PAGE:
If you walk down Spring Street in the early evening, you may miss the newest eatery. That’s because the mobile restaurant leaves town around 2 p.m. every day and often changes location.
Amanda’s on Wheels is Williamstown’s newest food truck. The truck is often stationed in the parking lot across from Tunnel City Coffee from Monday through Friday, serving up breakfast and lunch to hungry Ephs.
Not much larger than a van, the bright, multicolored truck is adorned with a large hamburger – a fairly confusing logo, considering that this particular item isn’t on the menu.
Amanda’s is based in Barrington, Mass., but due to local law, the food truck itself is not allowed to operate in Barrington. Thus, Williamstown became its primary location.
The food joint’s ability to travel to its customers instead of the other way around is an enticing bonus for time-pressed college students.
However, the College isn’t Amanda’s on Wheels’ only outlet. You can also find Amanda’s at Third Thursday festivals every third Thursday of the month in Pittsfield, at the Roots N’ Bluegrass Festival in Sturbridge and at other local street fairs, carnivals and events in the Berkshires
Though accessibility is the primary advantage of having a food truck over a restaurant, it sacrifices space for the convenience of mobility. “Space is really the biggest problem,” David Flax, an employee at the food truck, said. The truck holds a maximum of three people in the back.
Nonetheless, Amanda’s aims to create high-quality meals. “The truck serves a few staple items, like the Bahn Mi, but we will begin serving tacos in the morning and at lunch, and we will be flexible with the menu,” Flax said.
The truck’s star dish is the Bahn Mi sandwich, a Vietnamese sandwich with your choice of chicken, pork or hard-boiled egg with cilantro, pickled cabbage and homemade mayonnaise, all served on a baguette. The menu is an eclectic mix, combining the Asian sandwich, lobster tacos with homemade mango salsa and stylized American classics, such as seasoned bacon-wrapped russet potato wedges and spinach cranberry apple salad.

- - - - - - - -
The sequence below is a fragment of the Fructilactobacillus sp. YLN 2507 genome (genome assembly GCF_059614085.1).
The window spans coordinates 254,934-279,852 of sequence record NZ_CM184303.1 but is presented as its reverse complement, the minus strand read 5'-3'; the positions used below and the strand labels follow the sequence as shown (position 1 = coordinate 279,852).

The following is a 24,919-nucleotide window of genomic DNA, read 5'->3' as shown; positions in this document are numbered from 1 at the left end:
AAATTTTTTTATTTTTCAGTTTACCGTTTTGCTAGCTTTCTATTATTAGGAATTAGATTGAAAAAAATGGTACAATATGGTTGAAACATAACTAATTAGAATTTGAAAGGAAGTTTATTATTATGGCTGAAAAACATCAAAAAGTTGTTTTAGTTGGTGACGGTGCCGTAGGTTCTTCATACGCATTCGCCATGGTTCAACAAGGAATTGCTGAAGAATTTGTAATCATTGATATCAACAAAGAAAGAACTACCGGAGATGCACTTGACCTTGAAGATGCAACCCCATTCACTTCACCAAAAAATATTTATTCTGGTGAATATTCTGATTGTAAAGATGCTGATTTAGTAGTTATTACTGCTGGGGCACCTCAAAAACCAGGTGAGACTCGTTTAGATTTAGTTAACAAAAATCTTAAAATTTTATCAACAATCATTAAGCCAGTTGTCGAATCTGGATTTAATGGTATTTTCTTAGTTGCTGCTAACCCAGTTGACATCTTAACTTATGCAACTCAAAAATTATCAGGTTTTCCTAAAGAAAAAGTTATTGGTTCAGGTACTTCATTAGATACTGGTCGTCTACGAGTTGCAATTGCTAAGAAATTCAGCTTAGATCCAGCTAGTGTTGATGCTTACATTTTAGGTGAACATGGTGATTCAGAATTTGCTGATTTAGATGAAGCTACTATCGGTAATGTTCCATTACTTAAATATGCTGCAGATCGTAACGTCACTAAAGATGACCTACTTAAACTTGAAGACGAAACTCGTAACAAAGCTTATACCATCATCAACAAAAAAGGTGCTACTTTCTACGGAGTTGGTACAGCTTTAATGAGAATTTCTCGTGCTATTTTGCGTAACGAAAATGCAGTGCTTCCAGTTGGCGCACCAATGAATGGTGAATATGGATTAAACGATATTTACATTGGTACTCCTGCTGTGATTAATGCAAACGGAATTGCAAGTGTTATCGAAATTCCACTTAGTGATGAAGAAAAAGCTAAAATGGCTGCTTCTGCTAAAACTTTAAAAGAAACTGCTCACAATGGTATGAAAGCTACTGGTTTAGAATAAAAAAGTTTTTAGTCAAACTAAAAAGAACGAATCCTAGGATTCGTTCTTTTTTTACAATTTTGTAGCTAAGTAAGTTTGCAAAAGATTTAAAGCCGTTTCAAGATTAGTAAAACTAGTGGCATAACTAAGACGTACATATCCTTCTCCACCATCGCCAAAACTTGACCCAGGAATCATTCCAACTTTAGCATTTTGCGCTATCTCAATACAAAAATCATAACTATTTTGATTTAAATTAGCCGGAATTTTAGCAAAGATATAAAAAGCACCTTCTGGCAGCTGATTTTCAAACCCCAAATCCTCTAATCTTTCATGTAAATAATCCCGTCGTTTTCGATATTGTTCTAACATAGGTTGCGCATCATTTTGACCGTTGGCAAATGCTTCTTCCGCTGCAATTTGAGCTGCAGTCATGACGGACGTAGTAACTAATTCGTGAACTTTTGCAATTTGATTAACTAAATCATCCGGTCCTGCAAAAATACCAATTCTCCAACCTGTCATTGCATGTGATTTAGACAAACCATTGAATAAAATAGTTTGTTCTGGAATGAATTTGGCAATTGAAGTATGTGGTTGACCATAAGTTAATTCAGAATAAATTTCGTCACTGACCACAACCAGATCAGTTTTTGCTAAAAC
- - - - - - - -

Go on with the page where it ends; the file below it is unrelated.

Flax feels confident about the ingredients in his recipes and the mission of the truck. “We try to be local and sustainable,” he said. Many items served are non-GMO, gluten free, nut free, low sodium and locally made.
For instance, the baguette that the Bahn Mi sandwich is served on is made by the Berkshire Mountain Bakery, known for its leavened yeast.
This slightly higher quality is reflected in the truck’s prices. A Bahn Mi sells for seven dollars and most sides cost five dollars, but for students looking to use their purchasing power to positively affect the food industry, Amanda’s is the perfect place to eat.
Lani Williams ’15 is an employee at Amanda’s On Wheels and enjoys learning about the culinary world. “We don’t have a lot of classes on [food] topics, so I thought this would be a great way to get in the door,” she said.
Williams is also an avid baker and was asked by her employer to compile an assortment of gluten-free recipes. Through this, she brings a recent trend toward gluten-free options to the Williamstown area.
While visiting Amanda’s, I decided to try the Bahn Mi sandwich with chicken. It was an interesting sandwich, all things considered.
The pickled cabbage was slightly sour, but the vegetables and homemade mayonnaise added crispness and mellowed out the strong taste.
Overall, it was a very subtly flavored sandwich – a nice alternative to the average dining hall mall and unlike anything that already exists on Spring Street.
The food truck, though relatively new to the neighborhood, has already attracted a lot of student attention.
“I see a lot of [students] coming out of the gym getting coffee and breakfast baguettes,” Williams said. “And we’ll soon be offering a student discount for those who show their student IDs.”
Many upperclassmen are relishing the opportunity to try something new after years of the same fare they purchased from neighboring food venues.
“I’m really excited to have a new, different option on Spring Street to spice things up from the dining hall and the many already existing restaurants,” Michelle Higgins ’14 said. “Plus, I really love food trucks.”
Amanda’s On Wheels cares about connecting with the community through its food, as well as through customers’ feedback. “The priority is to promote the community, the take away from the town,” Flax said. And they’ll gladly take suggestions on how to better serve the Williamstown area.
So if you’re looking to try out Williamstown’s newest selection, take the stroll to the end of Spring Street. Look around for the van (it’s in a slightly different place every day), and enjoy the convenient and delcious food that supports local industry. Amanda’s on Wheels will satisfy all your cravings.